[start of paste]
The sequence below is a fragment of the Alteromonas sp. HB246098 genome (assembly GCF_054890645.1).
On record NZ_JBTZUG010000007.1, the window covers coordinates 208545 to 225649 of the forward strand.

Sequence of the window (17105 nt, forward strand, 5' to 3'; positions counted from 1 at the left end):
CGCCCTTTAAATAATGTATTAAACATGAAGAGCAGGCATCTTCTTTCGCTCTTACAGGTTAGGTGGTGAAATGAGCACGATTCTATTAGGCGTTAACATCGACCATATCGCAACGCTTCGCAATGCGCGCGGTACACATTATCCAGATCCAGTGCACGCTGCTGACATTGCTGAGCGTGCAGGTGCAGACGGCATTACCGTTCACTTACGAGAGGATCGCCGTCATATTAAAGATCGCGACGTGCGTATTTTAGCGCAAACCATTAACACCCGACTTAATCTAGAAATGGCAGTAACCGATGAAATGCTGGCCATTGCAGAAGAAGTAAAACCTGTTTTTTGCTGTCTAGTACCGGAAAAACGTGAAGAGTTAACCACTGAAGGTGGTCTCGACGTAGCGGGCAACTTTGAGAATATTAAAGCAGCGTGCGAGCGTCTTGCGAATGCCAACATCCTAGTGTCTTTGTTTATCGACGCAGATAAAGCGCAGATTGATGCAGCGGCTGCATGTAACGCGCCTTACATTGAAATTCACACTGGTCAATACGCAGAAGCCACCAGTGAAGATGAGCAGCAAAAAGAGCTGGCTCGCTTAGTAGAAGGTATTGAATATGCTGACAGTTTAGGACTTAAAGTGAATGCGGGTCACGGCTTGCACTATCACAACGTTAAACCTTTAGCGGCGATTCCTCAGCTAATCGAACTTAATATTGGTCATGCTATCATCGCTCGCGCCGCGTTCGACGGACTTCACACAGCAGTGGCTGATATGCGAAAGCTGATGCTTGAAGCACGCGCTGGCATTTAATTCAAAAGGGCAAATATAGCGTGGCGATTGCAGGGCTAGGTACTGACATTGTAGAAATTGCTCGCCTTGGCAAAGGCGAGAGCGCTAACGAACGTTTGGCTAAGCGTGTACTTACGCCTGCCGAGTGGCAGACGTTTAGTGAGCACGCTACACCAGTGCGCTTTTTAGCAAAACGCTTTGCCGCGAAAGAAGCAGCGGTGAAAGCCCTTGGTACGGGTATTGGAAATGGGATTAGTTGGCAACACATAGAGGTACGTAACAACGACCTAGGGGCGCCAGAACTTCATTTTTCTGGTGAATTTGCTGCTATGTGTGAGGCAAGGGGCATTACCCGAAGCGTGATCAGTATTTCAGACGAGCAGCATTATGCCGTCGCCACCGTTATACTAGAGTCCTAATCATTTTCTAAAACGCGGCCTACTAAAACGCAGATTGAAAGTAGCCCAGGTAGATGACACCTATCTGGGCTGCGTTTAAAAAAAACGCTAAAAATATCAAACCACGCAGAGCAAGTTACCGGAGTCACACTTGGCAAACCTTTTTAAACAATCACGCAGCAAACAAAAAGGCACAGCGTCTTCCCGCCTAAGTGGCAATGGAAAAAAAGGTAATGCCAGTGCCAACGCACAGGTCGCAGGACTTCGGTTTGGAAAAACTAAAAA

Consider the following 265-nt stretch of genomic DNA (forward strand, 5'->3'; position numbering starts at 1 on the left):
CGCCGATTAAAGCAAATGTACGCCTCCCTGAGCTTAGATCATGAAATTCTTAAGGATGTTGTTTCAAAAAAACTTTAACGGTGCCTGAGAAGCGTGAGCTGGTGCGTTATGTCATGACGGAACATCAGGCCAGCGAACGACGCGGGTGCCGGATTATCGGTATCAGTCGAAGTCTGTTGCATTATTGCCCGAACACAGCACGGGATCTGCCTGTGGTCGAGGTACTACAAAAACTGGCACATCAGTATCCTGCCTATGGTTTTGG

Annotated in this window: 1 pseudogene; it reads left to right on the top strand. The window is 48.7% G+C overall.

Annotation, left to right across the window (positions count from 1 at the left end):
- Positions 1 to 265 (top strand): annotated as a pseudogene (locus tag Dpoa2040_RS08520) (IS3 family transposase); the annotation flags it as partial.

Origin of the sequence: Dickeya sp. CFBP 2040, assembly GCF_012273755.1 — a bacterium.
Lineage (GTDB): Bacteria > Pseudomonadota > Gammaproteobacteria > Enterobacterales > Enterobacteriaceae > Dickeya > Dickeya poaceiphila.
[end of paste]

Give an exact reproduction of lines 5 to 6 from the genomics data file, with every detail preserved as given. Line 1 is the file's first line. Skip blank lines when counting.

Consider the following 265-nt stretch of genomic DNA (forward strand, 5'->3'; position numbering starts at 1 on the left):
CGCCGATTAAAGCAAATGTACGCCTCCCTGAGCTTAGATCATGAAATTCTTAAGGATGTTGTTTCAAAAAAACTTTAACGGTGCCTGAGAAGCGTGAGCTGGTGCGTTATGTCATGACGGAACATCAGGCCAGCGAACGACGCGGGTGCCGGATTATCGGTATCAGTCGAAGTCTGTTGCATTATTGCCCGAACACAGCACGGGATCTGCCTGTGGTCGAGGTACTACAAAAACTGGCACATCAGTATCCTGCCTATGGTTTTGG